The idea of using biological weapons has existed long before cells, viruses, and bacteria were discovered. Around 1,500 B.C.E the Hittites in Asia Minor were deliberately sending diseased victims into enemy lands. In 1972, an international treaty known as the Biological Weapons Convention officially banned the possession and development of biological weapons, but that has not ended bioterrorist attacks. In 1982 a cult in Oregon tried to rig a local election by poisoning voters with salmonella. Anthrax has been released multiple times - in Tokyo in 1993 by a religious group, and in 2001 it was mailed to US congressional members. And recently, an Italian police investigation claims the existence of a major criminal organization run by scientists, veterinarians, and government officials that attempted to spread avian influenza to create a market for a vaccine they illegally produced and sold.
Graphic by Rebecca Rivard

Possibilities for bioterrorism are now being compounded by advances in biological knowledge and the ease of digital information sharing. Which begs the question: should we regulate dual-use research, defined as research that could be used for beneficial or malicious ends? Only in the last few years have funding agencies officially screened proposals for potential dual-use research. After two research groups reported studies in 2012 that enhanced the transmissibility of H5N1 viruses, the US Department of Health and Human Services created a policy for screening dual-use research proposals. These proposals have special requirements, including that researchers submit manuscripts for review prior to publication.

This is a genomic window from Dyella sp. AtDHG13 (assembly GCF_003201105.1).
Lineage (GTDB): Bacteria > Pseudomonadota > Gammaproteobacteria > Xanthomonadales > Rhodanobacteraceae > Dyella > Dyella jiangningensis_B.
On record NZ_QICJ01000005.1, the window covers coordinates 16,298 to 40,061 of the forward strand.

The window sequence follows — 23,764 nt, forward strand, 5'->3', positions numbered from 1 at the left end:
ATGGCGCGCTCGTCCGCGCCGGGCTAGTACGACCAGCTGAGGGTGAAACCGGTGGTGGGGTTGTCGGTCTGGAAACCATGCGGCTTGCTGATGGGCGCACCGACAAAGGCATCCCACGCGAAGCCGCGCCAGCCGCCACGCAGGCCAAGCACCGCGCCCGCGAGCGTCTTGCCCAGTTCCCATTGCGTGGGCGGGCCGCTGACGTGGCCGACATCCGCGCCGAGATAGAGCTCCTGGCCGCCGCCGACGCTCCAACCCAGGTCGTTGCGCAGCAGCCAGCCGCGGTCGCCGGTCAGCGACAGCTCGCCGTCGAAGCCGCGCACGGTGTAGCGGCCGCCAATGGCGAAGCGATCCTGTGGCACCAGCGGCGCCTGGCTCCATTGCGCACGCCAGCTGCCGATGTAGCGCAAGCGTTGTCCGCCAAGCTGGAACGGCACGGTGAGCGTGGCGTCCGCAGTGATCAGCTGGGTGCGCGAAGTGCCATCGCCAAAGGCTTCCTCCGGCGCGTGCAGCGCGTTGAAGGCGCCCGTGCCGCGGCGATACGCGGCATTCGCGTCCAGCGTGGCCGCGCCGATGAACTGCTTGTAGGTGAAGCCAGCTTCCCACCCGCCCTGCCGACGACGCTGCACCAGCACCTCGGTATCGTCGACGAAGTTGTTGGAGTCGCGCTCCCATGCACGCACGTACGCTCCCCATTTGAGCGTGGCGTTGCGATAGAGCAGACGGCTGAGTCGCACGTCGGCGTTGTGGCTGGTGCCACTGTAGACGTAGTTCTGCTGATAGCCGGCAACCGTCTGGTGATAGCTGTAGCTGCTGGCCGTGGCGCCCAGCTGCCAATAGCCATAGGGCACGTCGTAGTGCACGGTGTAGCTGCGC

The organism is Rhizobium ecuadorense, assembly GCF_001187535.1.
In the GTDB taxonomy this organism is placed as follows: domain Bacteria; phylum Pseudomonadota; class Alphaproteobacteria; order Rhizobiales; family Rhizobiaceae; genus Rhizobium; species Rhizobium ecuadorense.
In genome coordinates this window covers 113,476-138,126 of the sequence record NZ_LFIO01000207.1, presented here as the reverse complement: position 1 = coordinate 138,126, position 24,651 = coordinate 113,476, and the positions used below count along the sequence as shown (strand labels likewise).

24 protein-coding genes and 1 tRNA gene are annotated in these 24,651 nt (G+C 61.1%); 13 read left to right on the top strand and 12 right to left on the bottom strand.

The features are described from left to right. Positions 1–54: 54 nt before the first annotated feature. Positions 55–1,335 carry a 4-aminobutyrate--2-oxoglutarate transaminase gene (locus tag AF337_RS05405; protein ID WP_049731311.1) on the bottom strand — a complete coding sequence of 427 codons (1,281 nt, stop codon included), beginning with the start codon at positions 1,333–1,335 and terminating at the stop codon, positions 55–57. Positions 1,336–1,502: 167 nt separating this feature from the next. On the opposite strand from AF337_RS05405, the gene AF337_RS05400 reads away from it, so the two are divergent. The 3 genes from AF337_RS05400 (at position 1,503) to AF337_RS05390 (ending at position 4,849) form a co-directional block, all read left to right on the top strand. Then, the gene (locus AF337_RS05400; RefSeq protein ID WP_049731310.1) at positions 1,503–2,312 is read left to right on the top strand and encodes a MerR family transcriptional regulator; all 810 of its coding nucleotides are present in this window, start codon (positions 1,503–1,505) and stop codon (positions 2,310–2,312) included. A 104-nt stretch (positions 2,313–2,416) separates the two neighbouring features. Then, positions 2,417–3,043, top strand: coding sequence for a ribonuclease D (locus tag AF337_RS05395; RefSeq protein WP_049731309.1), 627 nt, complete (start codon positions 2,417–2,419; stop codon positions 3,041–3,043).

We debated whether censorship of publication was the appropriate measure for dual-use researchers. Some people wondered how the inability to publish research findings would affect researchers’ careers. Ideas were proposed that regulations on dual-use research be set far in advance of publication to avoid a huge waste of time and resources. For instance, scientists wishing to work on research deemed too dangerous to publish should be given the chance to consent to censorship before being funded for the study.

In addition to concerns of bioterrorism, public warnings have been issued over accidental escape of pathogens from research labs, fueled by recent incidents this past summer involving smallpox, anthrax, and influenza.  Some caution that the risks of laboratory escape outweigh the benefits gained from the research.  Scientists Marc Lipsitch and Alison Galvani calculate that ten US labs working with dangerous pathogens for ten years run a 20% chance of a laboratory acquired infection, a situation that could possibly create an outbreak. On July 14, a group of academics called the Cambridge Working Group release a consensus statement that “experiments involving the creation of potential pandemic pathogens should be curtailed until there has been a quantitative, objective and credible assessment of the risks, potential benefits, and opportunities for risk mitigation, as well as comparison against safer experimental approaches.”

In defense of the research is the group Scientists for Science, which contends, “biomedical research on potentially dangerous pathogens can be performed safely and is essential for a comprehensive understanding of microbial disease pathogenesis, prevention and treatment.

Our discussion over this research also demonstrated the divide. Some pointed out that science is inherently unpredictable, so estimating the possible benefits of research is difficult. In other words, the best way to learn about highly pathogenic viruses is to study them directly. Another person mentioned they heard the argument that studying viruses in ferrets (as was done with the controversial influenza experiments in 2012) is safe because those virus strains don’t infect humans. However, Nicholas Evans, a Penn Bioethicist and member of the Cambridge Working Group, said he argued in a recent paper that claiming research on ferrets is safer because it doesn’t infect humans also implies that it has limited scientific merit because it is not relevant to human disease.

There seems to be agreement that research on potentially dangerous and dual-use agents should be looked at more closely than it has been. The debate really centers on how much oversight and what restrictions are placed on research and publications. With both Scientists for Science and the Cambridge Working Group accruing signatures on their statements, it is clear that the middle ground has yet to be found.

-Mike Allegrezza